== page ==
The Physics Secondary education Initiative
at the University of North Georgia
There is a National physics teacher shortage.
Most institutions prepare zero new physics teachers per year.
The severe national shortage of high school physics teachers is due to very low numbers of new teachers educated at US colleges and universities. About two-thirds of institutions with a secondary education program prepared zero high school physics teachers in the last five years. But small increases can make a huge difference!
In Georgia, right now, we need 92 new physics teachers this year and we are only producing 13 per year. That is only 14% of the needs being met. At UNG, we plan to change these data and produce at least 5 highly-qualified physics teachers every year.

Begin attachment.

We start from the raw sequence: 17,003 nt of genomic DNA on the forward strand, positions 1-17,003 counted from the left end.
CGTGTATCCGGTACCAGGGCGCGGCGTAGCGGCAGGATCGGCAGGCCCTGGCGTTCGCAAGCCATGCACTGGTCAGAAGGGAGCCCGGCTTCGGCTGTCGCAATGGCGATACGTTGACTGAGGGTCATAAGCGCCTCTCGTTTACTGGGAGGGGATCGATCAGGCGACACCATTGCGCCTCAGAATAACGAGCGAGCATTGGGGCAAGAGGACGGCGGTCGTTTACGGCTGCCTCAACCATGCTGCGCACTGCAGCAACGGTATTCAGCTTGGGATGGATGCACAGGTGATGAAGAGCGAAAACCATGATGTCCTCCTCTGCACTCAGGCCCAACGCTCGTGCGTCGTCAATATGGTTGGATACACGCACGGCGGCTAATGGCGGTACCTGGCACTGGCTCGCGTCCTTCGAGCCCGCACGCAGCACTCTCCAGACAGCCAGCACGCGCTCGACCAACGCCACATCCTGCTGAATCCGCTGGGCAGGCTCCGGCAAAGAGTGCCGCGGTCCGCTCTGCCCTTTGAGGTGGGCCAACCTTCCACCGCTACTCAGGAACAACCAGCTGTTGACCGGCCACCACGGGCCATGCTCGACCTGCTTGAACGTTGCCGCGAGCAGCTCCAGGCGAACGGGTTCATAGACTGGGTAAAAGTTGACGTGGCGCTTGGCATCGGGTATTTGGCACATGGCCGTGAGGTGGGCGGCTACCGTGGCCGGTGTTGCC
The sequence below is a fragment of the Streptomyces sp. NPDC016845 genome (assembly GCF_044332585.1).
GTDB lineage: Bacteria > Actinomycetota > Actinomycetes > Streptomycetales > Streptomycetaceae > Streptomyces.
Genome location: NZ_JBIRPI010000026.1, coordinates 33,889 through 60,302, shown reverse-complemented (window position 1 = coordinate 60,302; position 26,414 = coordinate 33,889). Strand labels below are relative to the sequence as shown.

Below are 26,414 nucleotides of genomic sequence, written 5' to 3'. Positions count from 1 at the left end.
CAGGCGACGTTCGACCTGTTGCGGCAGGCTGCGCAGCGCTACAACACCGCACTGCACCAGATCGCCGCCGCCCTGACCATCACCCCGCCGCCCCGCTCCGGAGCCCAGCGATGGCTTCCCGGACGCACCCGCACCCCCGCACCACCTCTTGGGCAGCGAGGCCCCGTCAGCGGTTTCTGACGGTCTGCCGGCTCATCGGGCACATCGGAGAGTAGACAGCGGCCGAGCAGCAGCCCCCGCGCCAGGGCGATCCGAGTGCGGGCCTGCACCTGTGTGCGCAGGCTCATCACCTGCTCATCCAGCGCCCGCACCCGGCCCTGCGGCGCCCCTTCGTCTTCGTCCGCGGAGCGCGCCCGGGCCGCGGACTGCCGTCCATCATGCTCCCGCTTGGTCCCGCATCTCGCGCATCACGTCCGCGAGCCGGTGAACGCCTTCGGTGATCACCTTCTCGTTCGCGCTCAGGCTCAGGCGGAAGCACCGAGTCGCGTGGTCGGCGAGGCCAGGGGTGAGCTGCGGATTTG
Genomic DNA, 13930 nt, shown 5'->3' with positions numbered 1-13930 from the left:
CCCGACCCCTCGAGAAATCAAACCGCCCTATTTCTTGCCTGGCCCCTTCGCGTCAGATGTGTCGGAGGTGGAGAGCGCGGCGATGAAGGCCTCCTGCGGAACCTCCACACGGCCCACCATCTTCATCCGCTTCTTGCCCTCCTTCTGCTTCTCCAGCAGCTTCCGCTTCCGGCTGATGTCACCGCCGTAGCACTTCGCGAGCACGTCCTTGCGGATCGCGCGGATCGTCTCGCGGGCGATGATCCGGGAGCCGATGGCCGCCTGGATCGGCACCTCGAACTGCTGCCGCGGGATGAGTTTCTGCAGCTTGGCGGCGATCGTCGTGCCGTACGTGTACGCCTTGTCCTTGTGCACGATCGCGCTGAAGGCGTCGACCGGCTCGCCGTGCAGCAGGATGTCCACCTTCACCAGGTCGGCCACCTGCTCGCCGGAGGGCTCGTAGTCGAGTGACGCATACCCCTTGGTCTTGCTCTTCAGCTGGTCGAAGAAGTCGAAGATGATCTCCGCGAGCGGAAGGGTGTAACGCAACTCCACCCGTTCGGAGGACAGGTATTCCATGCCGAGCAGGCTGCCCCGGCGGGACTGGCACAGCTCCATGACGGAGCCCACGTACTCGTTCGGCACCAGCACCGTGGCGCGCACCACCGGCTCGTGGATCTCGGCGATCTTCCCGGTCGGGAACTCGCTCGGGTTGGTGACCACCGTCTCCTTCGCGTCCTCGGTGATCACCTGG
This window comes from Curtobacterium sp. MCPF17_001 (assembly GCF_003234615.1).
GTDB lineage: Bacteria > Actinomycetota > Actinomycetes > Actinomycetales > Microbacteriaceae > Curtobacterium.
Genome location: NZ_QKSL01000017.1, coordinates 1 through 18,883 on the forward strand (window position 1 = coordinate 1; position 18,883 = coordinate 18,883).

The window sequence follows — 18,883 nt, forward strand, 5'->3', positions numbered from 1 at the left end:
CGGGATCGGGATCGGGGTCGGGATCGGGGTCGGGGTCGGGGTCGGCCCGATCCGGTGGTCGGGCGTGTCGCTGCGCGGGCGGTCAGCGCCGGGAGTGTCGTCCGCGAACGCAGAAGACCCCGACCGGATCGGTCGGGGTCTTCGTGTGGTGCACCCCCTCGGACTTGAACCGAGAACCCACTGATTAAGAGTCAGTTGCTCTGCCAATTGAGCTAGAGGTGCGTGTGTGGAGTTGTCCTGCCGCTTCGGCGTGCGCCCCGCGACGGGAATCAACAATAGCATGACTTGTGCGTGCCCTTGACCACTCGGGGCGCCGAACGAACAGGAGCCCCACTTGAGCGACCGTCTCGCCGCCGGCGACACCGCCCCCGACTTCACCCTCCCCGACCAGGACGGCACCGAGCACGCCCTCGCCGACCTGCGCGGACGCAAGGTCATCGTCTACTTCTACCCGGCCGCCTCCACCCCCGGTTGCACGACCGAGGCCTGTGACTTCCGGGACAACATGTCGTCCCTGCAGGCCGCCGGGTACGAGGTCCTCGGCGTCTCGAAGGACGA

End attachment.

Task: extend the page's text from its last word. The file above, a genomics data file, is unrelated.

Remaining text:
To address the National physics teacher shortage, the Department of Physics & Astronomy and the College of Education at UNG are working together to produce more highly-qualified physics teachers.
What makes a highly-qualified physics teacher? Research suggests highly-qualified physics teachers need:
- Physics Content To be effective, a teacher should have completed coursework equivalent to, or more than, an undergraduate minor in physics. (Meltzer, 2019)
- Physics Pedagogy Effective teachers have also completed training in physics-specific pedagogy. (Meltzer, 2012)
At UNG, students can choose the avenue to certification that is right for them. Every avenue provides physics content that is more than an undergraduate minor in physics and multiple early teaching experiences to train students in physics pedagogy.
I want to become a physics teacher because I want to teach and show how interesting physics is and how important it is to understanding why the world works the way it does. Physics can be fun to learn and gives us a better understanding of things in our lives. I also want to inspire students like my physics teacher did with me and open up the possibility of a physics major or even a physics education major.Brandon Urso